"A free-float index reflects the market trends more rationally as it takes into consideration only those shares that are available for trading in the market," said Rewat Bahadur Karki, general manager and chief executive officer (CEO) of the sole secondary market.
Free-float market capitalisation is defined as the proportion of total shares issued by the company that is readily available for trading in the market. For example, 150 million-unit of shares are listed in the Nepse but tradable shares account for only a little over 53,2000. "Since all NT shares are not available for trading, it should not weight the price with total outstanding shares to compute the index," he added.
"It is essentially the total outstanding shares, less the promoter's holding and other shares with a lock-in period," he said, adding that the float index will boost investors' confidence as it will reflect the real market. However, Karki clarified, "Nepse is not completely shifting to free-float methodology immediately for calculating the index. The present Nepse index will also continue."
The float index and sensitive float index will be calculated from the closing price on August 24 as before that date no variation was observed. The NT shares started trading from August 24.
Share analyst Rabindra Bhattarai pointed out, "Under a full-market capitalisation methodology, companies with large market capitalisation like NT and low free-float cannot generally be included in the index because they tend to distort the index by having an undue influence on index movement, like NT shares did in the past weeks."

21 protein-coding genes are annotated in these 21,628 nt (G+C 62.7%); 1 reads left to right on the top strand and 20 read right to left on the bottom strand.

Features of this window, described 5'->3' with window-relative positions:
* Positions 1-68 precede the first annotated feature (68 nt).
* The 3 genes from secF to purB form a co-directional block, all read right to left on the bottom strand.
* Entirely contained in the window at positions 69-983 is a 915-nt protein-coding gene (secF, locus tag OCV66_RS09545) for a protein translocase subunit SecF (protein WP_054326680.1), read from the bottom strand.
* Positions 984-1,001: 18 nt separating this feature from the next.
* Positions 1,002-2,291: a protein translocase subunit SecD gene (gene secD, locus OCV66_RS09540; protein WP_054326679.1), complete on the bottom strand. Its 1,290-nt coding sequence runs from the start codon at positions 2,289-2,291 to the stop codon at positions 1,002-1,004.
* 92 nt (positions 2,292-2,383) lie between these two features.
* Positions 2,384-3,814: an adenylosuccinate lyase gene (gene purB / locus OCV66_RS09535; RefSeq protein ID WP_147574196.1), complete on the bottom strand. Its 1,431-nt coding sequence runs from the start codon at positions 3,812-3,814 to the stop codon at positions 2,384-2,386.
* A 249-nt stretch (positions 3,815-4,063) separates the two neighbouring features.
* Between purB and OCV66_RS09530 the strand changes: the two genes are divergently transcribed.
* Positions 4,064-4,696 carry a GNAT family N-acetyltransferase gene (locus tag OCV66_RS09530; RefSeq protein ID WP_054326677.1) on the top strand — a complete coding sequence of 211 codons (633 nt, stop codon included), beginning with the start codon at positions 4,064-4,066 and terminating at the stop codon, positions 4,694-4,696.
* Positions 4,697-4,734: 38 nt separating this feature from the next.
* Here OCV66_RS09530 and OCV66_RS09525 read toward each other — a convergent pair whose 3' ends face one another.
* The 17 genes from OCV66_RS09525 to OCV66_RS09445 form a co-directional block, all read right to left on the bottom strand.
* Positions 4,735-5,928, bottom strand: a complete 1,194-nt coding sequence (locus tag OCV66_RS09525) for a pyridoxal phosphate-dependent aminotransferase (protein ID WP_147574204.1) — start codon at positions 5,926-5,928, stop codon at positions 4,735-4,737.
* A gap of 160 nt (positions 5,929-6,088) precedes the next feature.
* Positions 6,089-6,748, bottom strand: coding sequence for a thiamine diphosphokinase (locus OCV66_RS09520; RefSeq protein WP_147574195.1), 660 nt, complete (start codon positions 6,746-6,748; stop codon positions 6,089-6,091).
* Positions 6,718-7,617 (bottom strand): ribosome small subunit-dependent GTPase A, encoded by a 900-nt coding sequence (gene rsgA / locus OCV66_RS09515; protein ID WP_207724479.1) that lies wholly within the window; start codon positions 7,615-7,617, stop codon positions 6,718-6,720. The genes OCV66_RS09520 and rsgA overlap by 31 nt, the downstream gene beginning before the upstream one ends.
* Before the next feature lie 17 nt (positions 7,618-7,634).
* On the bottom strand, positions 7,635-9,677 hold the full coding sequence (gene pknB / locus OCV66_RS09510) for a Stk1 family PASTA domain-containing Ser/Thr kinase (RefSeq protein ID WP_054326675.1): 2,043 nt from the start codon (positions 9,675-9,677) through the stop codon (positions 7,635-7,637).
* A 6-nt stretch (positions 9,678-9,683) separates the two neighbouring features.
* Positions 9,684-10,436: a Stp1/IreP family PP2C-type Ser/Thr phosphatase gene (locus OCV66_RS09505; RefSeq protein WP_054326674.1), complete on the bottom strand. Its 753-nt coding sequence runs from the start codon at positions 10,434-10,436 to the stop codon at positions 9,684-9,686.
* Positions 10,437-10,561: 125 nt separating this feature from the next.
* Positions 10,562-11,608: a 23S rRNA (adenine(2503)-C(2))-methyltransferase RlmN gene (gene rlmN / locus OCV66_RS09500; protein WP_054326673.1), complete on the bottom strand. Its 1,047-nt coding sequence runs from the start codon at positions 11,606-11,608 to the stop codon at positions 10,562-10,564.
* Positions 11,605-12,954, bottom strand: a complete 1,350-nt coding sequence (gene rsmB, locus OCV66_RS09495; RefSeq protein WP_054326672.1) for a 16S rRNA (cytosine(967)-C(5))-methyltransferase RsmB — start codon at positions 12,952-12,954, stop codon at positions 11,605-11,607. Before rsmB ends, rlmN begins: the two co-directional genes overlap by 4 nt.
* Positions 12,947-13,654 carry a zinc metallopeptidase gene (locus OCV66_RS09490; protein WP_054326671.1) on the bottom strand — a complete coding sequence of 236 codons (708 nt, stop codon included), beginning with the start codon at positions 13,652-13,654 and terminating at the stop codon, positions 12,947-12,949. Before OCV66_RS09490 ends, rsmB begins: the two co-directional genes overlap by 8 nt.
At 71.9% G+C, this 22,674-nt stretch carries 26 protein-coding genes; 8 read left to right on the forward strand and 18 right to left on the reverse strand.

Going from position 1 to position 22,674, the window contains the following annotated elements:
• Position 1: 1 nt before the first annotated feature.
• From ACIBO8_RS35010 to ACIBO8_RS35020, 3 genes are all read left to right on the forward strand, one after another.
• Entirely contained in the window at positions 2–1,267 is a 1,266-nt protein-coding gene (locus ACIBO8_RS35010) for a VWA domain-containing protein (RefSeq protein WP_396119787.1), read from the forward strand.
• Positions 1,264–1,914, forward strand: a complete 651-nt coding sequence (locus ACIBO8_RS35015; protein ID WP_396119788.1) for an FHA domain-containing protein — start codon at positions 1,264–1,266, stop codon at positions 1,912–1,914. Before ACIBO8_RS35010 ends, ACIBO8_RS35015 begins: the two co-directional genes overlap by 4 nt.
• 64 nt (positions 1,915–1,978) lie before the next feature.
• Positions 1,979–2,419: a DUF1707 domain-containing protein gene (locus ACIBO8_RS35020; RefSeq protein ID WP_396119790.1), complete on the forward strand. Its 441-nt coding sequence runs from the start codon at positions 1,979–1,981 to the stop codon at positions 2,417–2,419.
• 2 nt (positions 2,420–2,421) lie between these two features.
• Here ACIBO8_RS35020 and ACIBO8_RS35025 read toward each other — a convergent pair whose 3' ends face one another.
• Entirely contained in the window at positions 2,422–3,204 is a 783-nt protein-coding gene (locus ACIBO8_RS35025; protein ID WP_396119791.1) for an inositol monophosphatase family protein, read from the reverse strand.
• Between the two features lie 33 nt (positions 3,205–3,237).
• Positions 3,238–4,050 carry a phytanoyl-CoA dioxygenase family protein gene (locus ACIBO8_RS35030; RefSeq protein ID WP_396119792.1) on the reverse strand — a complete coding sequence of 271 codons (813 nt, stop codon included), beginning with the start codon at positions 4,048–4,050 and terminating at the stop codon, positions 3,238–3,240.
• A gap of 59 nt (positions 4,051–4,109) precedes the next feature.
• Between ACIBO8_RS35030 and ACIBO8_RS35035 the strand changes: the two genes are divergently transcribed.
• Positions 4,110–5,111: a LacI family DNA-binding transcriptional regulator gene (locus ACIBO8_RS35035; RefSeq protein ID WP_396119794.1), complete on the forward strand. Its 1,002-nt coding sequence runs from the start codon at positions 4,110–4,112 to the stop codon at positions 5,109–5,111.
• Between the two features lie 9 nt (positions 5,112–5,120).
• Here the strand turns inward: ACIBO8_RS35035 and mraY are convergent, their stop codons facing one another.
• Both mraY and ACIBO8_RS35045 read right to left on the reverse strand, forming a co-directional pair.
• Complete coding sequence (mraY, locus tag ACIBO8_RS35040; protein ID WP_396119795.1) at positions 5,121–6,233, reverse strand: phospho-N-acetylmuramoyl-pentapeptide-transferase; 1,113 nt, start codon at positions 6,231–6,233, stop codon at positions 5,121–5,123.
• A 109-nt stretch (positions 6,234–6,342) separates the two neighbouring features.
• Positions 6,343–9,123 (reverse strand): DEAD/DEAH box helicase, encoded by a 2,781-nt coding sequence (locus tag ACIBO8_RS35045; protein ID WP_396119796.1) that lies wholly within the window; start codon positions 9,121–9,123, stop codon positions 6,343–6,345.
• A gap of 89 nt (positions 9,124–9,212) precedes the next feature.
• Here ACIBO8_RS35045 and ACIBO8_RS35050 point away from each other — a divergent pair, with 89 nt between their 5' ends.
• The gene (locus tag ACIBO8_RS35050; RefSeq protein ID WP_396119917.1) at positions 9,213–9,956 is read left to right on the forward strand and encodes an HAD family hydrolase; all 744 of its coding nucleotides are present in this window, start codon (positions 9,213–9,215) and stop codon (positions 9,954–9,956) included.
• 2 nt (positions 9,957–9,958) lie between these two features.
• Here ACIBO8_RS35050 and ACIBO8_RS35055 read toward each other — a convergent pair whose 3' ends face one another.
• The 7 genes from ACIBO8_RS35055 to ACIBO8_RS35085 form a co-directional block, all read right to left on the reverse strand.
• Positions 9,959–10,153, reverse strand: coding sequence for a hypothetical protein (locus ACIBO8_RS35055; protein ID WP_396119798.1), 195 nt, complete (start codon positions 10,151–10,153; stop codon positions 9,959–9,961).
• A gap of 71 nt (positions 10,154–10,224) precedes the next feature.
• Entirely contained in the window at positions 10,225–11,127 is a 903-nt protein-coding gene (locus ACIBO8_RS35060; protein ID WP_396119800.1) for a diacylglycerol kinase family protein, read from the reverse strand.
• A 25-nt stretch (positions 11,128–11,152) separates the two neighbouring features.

However, under the free-float methodology, since only the free-float market capitalisation of each company is considered for index calculation, it is possible to include such closely held companies in the index while preventing their undue influence on the index movement at the same time.
Float-index generally excludes promoters' holding, government holding, strategic holding and other locked-in shares — like employees shares — that will not come to the market for trading in the normal course.
The market capitalisation was Rs 4.14 trillion before the trading of Nepal Telecom (NT) shares started. Now it has hit Rs 5.37 trillion, which is misleading the capital market. "The market capitalisation of each company in a free-float index is reduced to the extent of its readily available shares in the market," said Bhattarai.Free-float methodology makes the index more broad-based by reducing the concentration of the top few companies. "For example, the concentration of top five companies like Standard Chartered, Nabil Bank, Bank of Kathmandu, Nepal telecom and Nepal Investment Bank will reduce," he said.